• The Legislature passed the first law in early 2009, RCW 47.01.402. That law did not make a final decision to build the tunnel; rather, it directed the State to “take the necessary steps to expedite the environmental review and design processes to replace the Alaskan Way viaduct with a deep bore tunnel under First Avenue from the vicinity of the sports stadiums in Seattle to Aurora Avenue north of the Battery Street tunnel.” That state law also contains some additional restrictions on the tunnel project, funding sources and limitations, and the infamous (but in my view unenforceable) cost overrun language.
  • In October 2009, the City Council enacted Ordinance 123133, authorizing execution of a Memorandum of Agreement that “outlines the responsibilities of both the City and State and expectations about the role of each in the implementation and funding of the numerous [Alaskan Way Viaduct and Seawall Replacement] Program elements.” That Memorandum of Agreement authorized the City and State to negotiate agreements to implement RCW 47.01.402(1) and Ordinance 123133. Ordinance 123133 also declared that “[i]t is the City’s policy that the Alaskan Way Viaduct and Seawall Replacement…Program Bored Tunnel Alternative…is the preferred solution for replacing the existing Alaskan Way Viaduct.”
  • After October 2009, the City and State negotiated three agreements—two covering utilities and one covering other aspects of the project—that provide further details regarding the State’s and City’s rights and obligations during design and construction. Ordinance 123542—the subject of the present referendum—constitutes the City’s acceptance of those three agreements.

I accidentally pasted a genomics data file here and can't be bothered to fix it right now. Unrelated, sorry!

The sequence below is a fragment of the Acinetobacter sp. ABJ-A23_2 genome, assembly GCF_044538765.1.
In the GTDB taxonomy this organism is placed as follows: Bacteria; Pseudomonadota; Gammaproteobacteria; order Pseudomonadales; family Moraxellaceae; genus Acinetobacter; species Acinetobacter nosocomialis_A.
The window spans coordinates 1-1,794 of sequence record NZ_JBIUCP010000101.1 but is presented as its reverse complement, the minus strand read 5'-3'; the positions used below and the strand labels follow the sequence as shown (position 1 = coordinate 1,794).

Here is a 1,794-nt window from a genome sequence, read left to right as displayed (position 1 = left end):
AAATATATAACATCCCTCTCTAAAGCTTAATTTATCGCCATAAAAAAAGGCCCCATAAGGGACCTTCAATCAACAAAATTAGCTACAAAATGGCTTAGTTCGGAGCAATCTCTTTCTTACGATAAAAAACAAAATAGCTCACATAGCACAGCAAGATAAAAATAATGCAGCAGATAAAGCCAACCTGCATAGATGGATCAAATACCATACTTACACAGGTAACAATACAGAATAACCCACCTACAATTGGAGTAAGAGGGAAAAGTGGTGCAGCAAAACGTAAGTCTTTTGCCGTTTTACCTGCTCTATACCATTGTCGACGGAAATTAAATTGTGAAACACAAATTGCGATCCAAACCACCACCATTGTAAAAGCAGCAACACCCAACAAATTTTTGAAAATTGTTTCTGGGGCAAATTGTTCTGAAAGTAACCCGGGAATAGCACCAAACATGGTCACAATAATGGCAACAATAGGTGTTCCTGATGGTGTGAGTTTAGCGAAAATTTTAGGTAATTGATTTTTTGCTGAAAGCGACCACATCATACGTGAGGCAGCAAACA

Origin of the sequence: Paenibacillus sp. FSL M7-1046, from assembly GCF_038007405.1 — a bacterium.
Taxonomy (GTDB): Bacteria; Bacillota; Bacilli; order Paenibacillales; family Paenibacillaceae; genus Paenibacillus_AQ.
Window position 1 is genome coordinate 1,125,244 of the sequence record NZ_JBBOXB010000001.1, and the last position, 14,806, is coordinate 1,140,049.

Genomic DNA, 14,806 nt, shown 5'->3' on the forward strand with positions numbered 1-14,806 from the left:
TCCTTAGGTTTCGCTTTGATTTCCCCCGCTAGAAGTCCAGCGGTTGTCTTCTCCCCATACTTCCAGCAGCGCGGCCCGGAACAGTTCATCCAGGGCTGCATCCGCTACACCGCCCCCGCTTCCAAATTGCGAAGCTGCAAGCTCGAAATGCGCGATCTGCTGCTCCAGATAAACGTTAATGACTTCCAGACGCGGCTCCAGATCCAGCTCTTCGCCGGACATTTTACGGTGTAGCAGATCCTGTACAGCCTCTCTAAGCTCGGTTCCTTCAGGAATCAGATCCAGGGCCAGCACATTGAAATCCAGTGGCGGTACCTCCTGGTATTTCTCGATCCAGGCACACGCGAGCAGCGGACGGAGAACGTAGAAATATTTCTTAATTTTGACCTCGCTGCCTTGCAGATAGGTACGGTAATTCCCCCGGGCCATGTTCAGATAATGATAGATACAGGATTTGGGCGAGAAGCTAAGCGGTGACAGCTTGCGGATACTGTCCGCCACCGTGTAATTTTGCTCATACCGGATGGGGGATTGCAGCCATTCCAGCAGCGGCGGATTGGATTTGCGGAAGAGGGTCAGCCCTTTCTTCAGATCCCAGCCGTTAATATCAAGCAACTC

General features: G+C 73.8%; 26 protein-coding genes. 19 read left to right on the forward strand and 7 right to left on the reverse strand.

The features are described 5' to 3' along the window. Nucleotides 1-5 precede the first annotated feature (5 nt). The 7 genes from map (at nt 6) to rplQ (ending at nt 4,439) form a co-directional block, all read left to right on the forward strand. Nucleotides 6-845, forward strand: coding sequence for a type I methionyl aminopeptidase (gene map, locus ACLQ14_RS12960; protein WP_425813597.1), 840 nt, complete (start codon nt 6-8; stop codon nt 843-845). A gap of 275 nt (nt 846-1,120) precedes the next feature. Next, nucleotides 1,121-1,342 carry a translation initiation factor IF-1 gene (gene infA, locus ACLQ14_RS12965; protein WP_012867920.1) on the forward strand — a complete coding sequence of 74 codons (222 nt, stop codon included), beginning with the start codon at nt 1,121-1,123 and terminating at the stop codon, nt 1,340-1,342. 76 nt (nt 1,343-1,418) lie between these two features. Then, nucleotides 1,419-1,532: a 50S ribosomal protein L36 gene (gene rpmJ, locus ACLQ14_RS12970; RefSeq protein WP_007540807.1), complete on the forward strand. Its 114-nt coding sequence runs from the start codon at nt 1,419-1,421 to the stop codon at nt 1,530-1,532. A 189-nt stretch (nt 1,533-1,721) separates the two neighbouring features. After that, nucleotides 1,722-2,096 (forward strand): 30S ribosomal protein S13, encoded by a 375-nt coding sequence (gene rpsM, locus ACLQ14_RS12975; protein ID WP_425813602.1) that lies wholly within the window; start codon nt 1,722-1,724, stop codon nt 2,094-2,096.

It is important to note that no final decision has been made to proceed with the deep bore tunnel project. The state and federal Environmental Policy Acts (SEPA and NEPA) do not allow that decision to be made until after the final environmental impact statement (FEIS) is issued and considered. At this point, the tunnel is still legally a “preferred alternative,” and we’re still in what’s called the “preliminary design” phase. All of the agreements that go beyond preliminary design work—including the State’s agreement with its contractor and our three agreements with the State—are contingent upon the tunnel being finally selected following consideration of the FEIS and issuance of a “notice to proceed.” This is explained in Section 2.3 of each of our agreements.

Based on my reading of the law, the history of this project, and these agreements, on balance I believe Ordinance 123542 is more likely administrative than legislative. By accepting these three agreements, the ordinance does not “prescribe[] a new policy or plan”; “it merely pursues a plan already adopted by the legislative body itself [i.e., the City Council], or some power superior to it [i.e., the state legislature].” The broad policy here—establishing the tunnel as the preferred alternative for replacing the viaduct—was set more than 16 months ago by the ordinance the City Council enacted in October 2009 and, before that, the state law from early 2009. This year’s ordinance—and the agreements it accepts—adds a great deal of detail to how the City and the State plan to go about building the tunnel if it’s selected following the FEIS, but it doesn’t change the basic policy decision that the tunnel is the City’s preferred alternative. The tunnel was the preferred alternative at the end of 2009, and it will remain the preferred alternative after our three agreements go into effect.

Decisions Delegated to the Governing Body Cannot Be Decided by Referendum